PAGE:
It isn’t uncommon for unforeseen occurrences to strike in boxing, leaving matchmakers and promoters scrambling to find a replacement for an injured or otherwise disposed fighter on short notice. What isn’t common is for the replacement opponent to create an equally intriguing matchup that has the potential to steal the show.
These are the circumstances that brought together undefeated junior middleweight Steven Martinez and Denis Douglin at Mallory Square in Key West, Fla., in the eight-round co-featured bout to ESPN2’s Friday Night Fights. The show begins at 9:00 p.m. EST and will be headlined by the super middleweight clash between Dyah Davis and Alfonso Lopez.
Martinez, who is promoted by the event’s organizer DiBella Entertainment, was originally supposed to face undefeated knockout artist Jonathan Cepeda, but plans were altered when Cepeda was in a non-life threatening car accident last month.
In came Douglin, a southpaw boxer-puncher who, prior to his lone career career blemish last year, was a highly-regarded prospect and the subject of a Ring magazine New Faces profile.
“It wasn’t a problem when they asked me to face Douglin instead,” said Martinez (11-0, 9 knockouts), of the Bronx, N.Y. “It wasn’t like, ‘Oh, we’re facing Douglin.’ We were already going to fight someone who was going to be up in class. All we had to do was switch up training a little to get in some southpaw sparring.”
Martinez, 21, and Douglin, 23, are no strangers to each other. They both brought home top honors at the National Golden Gloves amateur tournament in 2008 where Martinez won in the 152-pound division and Douglin won at 165 pounds. Martinez also won the Outstanding Boxer of the Tournament award that year.
“I’ve seen him, but we never fought before,” said Douglin. “He was always a weight class under me from the time of Junior Olympics (age 16 and under). “We’re pretty familiar with each other’s style though, he even fought my cousin.”
“We weren’t friends, we would just say hi and bye to each other,” said Martinez. “We never went out to eat or nothing, we were just associates.”
Had it not been for Douglin’s lone defeat – a third round TKO loss to Doel Carasquillo last February – this fight would probably be a main event caliber bout. Douglin also feels that if not for the loss, this fight wouldn’t be happening in the first place.
“I wouldn’t have gotten the fight if I was undefeated,” said Douglin. “I’ve been hearing rumors that they think that I don’t have a good chin and that they’re looking to knock me out. We’ll see who has the suspect chin on Friday.”
Douglin admits that he overlooked Carasquillo, a slow, unskilled brawler with a dynamite right hook. Prior to meeting, Douglin had seen Carasquillo get outclassed by Alex Perez, another undefeated southpaw, and says he was underwhelmed by the task at hand. Douglin says that he didn’t train properly and made weight the day of the fight and walked into a punch that he wasn’t prepared for.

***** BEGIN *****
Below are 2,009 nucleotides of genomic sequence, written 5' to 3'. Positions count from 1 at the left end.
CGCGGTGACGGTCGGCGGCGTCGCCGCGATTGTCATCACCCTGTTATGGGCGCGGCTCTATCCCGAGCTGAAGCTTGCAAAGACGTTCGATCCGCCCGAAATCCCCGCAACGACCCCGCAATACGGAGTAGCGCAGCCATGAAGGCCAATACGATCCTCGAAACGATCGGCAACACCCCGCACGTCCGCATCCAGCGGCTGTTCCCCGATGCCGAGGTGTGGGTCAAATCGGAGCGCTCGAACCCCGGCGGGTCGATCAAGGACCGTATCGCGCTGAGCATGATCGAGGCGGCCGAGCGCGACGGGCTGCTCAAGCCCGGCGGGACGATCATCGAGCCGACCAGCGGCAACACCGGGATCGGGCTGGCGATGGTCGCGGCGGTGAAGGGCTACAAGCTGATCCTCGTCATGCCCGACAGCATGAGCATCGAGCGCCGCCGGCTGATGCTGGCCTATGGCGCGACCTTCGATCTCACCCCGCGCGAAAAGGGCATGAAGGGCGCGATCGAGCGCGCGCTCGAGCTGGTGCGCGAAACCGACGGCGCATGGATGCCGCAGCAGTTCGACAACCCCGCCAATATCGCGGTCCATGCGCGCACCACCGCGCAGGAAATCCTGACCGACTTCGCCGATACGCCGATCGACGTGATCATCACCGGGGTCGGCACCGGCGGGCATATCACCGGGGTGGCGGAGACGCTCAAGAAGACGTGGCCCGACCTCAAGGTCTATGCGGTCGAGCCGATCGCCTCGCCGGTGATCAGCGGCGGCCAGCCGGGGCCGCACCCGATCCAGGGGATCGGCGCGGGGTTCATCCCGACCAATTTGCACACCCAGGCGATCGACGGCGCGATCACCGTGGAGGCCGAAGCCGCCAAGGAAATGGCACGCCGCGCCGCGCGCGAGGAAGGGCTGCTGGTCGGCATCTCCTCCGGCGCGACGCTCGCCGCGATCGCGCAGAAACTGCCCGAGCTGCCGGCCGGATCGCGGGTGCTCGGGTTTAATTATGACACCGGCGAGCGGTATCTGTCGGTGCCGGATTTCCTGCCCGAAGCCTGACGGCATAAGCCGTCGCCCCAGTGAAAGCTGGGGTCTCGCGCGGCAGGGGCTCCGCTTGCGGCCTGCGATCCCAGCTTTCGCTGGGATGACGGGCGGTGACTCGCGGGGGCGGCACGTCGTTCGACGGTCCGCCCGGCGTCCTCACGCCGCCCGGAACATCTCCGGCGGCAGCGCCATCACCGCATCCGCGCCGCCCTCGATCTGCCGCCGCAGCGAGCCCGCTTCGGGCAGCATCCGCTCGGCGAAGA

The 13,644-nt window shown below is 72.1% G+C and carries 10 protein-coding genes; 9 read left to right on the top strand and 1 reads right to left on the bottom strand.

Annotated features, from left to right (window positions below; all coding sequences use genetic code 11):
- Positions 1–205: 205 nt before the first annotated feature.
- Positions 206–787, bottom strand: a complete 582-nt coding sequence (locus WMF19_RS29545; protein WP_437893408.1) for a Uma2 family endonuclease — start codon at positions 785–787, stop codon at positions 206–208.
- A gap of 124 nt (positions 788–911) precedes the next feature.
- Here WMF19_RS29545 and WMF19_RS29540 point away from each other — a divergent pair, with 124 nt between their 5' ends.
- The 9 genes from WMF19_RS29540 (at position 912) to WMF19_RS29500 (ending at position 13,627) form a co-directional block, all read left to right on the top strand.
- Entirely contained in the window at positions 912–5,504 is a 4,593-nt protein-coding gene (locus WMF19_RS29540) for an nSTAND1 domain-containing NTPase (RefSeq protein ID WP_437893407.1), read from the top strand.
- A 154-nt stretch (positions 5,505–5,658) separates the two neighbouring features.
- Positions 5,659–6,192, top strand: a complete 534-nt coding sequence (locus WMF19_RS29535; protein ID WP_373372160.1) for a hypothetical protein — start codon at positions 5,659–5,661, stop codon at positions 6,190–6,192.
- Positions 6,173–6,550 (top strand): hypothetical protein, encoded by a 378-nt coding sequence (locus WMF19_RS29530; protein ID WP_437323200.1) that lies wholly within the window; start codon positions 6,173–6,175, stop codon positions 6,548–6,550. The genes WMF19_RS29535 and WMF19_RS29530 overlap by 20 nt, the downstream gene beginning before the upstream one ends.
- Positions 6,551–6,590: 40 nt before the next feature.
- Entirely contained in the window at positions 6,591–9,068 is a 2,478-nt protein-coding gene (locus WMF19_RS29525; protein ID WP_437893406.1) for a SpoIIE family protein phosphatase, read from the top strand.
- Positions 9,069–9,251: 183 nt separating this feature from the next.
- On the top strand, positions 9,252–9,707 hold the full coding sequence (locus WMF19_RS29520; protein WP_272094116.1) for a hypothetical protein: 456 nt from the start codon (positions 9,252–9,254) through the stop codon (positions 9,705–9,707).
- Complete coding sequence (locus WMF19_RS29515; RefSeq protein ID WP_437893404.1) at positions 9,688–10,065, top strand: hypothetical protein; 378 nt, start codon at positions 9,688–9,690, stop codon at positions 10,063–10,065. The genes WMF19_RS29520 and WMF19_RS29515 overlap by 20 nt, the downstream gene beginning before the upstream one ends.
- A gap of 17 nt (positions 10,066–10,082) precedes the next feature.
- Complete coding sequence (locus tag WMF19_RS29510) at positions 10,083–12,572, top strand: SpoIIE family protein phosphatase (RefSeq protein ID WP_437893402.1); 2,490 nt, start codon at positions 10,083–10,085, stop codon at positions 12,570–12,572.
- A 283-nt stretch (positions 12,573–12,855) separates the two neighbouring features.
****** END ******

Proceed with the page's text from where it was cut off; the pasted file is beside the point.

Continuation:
The timing of the loss was both inconvenient and a blessing in disguise, said Douglin. For one, Douglin was in his first fight under the management of boxing power broker Al Haymon. The defeat jeopardized his new relationship with Haymon, but Douglin has since returned with a decision win in July.
“I knew the loss would push me back a couple months,” said Douglin, who is known as ‘Da Momma’s Boy’ because he is the only notable fighter to ever be trained by his mother. “After the loss I didn’t fight for 6-7 months, but it never was something that would take me out of the fight game. I knew I’d bounce right back.”
Martinez also had to learn tough lessons in the pros.
In his third pro bout against Corey Washington, Martinez was dropped in the opening round of their four-round bout. The referee then took a point in the following round for a low blow. With no chance of winning on the scorecards, Martinez came out guns blazing in the third round, scoring a technical knockout 40 seconds into the round.
“It was a great learning experience for me,” said Martinez, who is managed by Pat Lynch and New York Giants running back Brandon Jacobs. “I went into the fight with the mentality to knock him out and I never go into the fight doing that. I just go in to do damage. In that fight, every punch I threw was swinging for the fences. I really learned a lot from that fight.”
Martinez, who has at least numerically faced the better competition of the two, is unwaveringly confident in his prospects against Douglin. He may even be a little bit cocky.
“Denis is a good fighter, but only problem is he’s facing me,” said Martinez. “He’s going to make it in the future, but not by going through me.”
Unsurprisingly, Douglin feels the same way towards Martinez.
“I think he doesn’t have the maturity to push through eight rounds of a hard fight,” Douglin said. “It’s nothing personal, I like Steven as a person but I’m going there looking to hurt him.”
Ryan Songalia is a member of the Boxing Writers Association of America (BWAA) and contributes to GMA News and the Filipino Reporter newspaper in New York City. He is also a member of The Ring ratings panel. He can be reached at email@example.com. An archive of his work can be found at www.ryansongalia.com. Follow him on Twitter: @RyanSongalia.